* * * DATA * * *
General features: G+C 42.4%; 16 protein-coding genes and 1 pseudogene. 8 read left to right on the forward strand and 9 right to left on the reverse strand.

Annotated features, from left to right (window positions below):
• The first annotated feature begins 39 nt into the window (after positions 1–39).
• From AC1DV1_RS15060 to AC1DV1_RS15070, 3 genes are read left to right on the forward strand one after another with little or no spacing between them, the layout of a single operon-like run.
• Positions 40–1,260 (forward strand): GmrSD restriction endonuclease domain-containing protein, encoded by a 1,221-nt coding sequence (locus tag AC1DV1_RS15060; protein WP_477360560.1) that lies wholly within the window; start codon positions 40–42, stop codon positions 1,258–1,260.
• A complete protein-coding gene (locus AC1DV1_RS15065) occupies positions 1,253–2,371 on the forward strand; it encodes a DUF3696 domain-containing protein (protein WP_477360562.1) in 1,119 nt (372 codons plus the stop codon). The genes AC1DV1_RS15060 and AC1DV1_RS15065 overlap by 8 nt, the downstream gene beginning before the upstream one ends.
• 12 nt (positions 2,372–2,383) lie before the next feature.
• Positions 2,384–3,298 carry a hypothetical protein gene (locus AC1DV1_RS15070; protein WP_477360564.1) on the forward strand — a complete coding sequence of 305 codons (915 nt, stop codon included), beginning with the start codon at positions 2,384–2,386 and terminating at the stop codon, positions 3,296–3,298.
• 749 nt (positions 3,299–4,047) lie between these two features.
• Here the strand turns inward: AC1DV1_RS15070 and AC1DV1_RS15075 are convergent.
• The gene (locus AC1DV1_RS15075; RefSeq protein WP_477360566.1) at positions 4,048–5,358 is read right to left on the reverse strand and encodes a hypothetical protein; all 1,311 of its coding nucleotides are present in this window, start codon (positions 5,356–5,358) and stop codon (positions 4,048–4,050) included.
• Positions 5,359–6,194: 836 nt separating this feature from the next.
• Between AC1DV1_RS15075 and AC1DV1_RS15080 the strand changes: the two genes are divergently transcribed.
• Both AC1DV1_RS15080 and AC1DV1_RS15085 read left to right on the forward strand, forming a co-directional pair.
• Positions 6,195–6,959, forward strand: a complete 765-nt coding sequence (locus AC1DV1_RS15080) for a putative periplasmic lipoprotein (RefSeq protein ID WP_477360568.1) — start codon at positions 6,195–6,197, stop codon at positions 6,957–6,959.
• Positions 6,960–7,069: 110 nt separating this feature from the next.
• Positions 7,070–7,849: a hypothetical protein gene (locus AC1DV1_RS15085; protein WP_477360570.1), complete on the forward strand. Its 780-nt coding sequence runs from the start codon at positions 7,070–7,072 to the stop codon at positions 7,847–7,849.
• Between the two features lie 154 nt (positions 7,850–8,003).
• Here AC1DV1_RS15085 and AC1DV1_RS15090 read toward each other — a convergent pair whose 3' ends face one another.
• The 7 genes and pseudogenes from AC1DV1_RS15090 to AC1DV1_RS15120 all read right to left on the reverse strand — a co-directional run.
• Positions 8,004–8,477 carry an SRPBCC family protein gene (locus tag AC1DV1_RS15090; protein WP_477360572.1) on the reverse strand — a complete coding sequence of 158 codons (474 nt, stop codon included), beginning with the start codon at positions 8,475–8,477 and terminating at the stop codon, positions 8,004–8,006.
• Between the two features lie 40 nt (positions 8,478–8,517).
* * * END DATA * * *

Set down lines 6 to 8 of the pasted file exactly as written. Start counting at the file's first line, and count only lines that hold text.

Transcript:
• A complete protein-coding gene (locus AC1DV1_RS15065) occupies positions 1,253–2,371 on the forward strand; it encodes a DUF3696 domain-containing protein (protein WP_477360562.1) in 1,119 nt (372 codons plus the stop codon). The genes AC1DV1_RS15060 and AC1DV1_RS15065 overlap by 8 nt, the downstream gene beginning before the upstream one ends.
• 12 nt (positions 2,372–2,383) lie before the next feature.
• Positions 2,384–3,298 carry a hypothetical protein gene (locus AC1DV1_RS15070; protein WP_477360564.1) on the forward strand — a complete coding sequence of 305 codons (915 nt, stop codon included), beginning with the start codon at positions 2,384–2,386 and terminating at the stop codon, positions 3,296–3,298.